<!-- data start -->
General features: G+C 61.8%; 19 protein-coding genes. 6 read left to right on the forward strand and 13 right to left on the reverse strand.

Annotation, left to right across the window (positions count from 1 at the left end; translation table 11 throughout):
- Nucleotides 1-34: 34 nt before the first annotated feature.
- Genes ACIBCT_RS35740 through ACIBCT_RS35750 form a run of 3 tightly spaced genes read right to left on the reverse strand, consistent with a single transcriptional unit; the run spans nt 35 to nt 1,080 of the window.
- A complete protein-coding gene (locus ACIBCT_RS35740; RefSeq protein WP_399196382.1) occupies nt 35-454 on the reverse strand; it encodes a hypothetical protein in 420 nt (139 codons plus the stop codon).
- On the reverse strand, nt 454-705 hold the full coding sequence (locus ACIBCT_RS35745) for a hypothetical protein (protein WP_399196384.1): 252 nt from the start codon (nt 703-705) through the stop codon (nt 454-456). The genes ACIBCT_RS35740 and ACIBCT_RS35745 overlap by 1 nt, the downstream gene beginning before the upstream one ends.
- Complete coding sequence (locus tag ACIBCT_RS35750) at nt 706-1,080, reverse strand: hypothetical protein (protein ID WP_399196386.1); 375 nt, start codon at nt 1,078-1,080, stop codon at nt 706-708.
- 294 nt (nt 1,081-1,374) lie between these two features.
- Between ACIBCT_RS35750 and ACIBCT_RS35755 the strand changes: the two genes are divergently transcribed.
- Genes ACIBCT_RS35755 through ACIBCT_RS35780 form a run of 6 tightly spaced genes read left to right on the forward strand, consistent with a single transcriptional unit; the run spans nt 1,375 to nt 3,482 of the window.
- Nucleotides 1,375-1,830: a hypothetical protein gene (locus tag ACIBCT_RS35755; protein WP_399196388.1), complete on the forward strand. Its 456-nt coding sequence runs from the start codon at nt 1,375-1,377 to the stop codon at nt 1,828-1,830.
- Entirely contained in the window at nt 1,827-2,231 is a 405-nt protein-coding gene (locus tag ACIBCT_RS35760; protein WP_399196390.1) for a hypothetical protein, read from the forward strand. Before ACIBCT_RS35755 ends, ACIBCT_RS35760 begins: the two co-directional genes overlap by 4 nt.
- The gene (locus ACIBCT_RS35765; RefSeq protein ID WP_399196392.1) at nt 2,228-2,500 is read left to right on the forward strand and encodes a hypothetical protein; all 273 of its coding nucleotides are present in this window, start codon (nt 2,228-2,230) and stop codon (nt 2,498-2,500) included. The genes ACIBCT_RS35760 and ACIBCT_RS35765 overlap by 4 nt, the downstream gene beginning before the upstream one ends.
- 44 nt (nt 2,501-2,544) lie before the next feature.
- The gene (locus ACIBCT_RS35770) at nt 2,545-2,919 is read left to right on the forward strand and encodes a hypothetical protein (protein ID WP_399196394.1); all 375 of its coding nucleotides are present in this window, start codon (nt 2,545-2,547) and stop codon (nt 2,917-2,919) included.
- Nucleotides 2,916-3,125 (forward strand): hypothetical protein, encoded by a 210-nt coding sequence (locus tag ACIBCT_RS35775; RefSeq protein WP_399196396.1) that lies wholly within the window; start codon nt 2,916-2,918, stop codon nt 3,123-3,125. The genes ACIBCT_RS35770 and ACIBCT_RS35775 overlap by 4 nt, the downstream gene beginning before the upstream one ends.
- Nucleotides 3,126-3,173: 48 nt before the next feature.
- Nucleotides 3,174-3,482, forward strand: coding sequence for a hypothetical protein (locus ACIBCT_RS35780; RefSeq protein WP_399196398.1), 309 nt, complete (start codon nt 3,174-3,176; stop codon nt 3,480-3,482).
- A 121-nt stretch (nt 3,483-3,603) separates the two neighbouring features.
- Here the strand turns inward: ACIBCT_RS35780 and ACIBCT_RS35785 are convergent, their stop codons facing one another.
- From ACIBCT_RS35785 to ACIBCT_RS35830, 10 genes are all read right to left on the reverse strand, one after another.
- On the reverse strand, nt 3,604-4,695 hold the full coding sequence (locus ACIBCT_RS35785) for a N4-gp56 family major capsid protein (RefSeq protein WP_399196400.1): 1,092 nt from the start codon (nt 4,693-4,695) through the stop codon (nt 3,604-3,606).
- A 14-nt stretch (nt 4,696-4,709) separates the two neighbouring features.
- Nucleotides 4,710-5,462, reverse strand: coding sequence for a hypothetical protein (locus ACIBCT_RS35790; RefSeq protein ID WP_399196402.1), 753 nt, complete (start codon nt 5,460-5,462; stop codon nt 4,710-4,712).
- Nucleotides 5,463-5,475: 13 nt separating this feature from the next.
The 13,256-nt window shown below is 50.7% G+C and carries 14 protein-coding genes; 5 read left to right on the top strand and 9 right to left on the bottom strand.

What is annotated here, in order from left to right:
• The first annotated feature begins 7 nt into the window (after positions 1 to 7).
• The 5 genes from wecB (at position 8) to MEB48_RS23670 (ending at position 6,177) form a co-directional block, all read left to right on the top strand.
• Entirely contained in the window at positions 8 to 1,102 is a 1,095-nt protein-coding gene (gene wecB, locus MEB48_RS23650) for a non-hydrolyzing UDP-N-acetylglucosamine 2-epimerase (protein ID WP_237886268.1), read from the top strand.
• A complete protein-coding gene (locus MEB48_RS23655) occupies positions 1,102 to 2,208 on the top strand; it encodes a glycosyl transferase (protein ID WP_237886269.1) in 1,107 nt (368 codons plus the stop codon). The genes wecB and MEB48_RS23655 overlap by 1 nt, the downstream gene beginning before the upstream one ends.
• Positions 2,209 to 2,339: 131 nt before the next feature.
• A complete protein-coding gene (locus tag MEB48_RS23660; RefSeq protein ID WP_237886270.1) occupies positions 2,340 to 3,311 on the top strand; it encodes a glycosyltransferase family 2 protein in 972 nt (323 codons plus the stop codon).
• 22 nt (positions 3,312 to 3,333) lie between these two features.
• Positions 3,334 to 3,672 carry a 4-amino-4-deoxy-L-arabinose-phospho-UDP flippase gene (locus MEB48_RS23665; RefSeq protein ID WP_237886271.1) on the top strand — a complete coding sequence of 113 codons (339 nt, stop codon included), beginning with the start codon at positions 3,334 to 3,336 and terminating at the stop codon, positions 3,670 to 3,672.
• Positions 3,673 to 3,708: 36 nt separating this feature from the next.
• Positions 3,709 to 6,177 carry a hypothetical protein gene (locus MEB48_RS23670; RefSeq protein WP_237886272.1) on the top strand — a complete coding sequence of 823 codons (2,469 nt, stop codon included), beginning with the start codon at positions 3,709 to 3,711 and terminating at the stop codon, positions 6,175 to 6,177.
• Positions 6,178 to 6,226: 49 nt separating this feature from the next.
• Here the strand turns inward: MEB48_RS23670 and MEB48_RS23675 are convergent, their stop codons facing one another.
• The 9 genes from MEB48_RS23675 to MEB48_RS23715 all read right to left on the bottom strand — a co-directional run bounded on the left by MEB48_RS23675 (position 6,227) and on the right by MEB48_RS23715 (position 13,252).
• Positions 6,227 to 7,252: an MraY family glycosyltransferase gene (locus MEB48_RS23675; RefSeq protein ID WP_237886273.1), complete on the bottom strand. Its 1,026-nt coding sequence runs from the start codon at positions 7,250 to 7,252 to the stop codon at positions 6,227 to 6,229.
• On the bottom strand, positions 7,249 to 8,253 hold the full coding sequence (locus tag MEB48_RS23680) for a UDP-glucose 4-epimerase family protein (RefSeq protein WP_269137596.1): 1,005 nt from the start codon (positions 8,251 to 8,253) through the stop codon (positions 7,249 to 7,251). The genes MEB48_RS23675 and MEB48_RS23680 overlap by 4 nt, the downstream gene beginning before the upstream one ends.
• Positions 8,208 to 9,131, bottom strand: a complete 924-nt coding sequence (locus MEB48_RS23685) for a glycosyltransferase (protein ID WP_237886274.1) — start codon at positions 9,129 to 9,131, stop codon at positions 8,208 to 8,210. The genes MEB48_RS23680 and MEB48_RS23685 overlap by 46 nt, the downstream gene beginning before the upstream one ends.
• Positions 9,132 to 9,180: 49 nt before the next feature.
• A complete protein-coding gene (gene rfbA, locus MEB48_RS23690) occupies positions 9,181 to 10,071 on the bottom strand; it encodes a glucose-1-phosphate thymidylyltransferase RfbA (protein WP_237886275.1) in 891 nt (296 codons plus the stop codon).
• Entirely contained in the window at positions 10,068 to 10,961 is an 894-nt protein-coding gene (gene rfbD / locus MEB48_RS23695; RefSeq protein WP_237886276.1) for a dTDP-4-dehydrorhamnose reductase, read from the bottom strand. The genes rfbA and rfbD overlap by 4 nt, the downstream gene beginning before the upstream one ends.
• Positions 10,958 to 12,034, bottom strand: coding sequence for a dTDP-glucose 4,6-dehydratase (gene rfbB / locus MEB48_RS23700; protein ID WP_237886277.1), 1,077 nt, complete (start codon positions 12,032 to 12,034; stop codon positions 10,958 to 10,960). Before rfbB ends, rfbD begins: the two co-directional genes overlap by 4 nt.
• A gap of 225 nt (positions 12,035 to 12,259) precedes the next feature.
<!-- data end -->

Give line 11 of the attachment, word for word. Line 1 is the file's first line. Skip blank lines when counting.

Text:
- Nucleotides 1,375-1,830: a hypothetical protein gene (locus tag ACIBCT_RS35755; protein WP_399196388.1), complete on the forward strand. Its 456-nt coding sequence runs from the start codon at nt 1,375-1,377 to the stop codon at nt 1,828-1,830.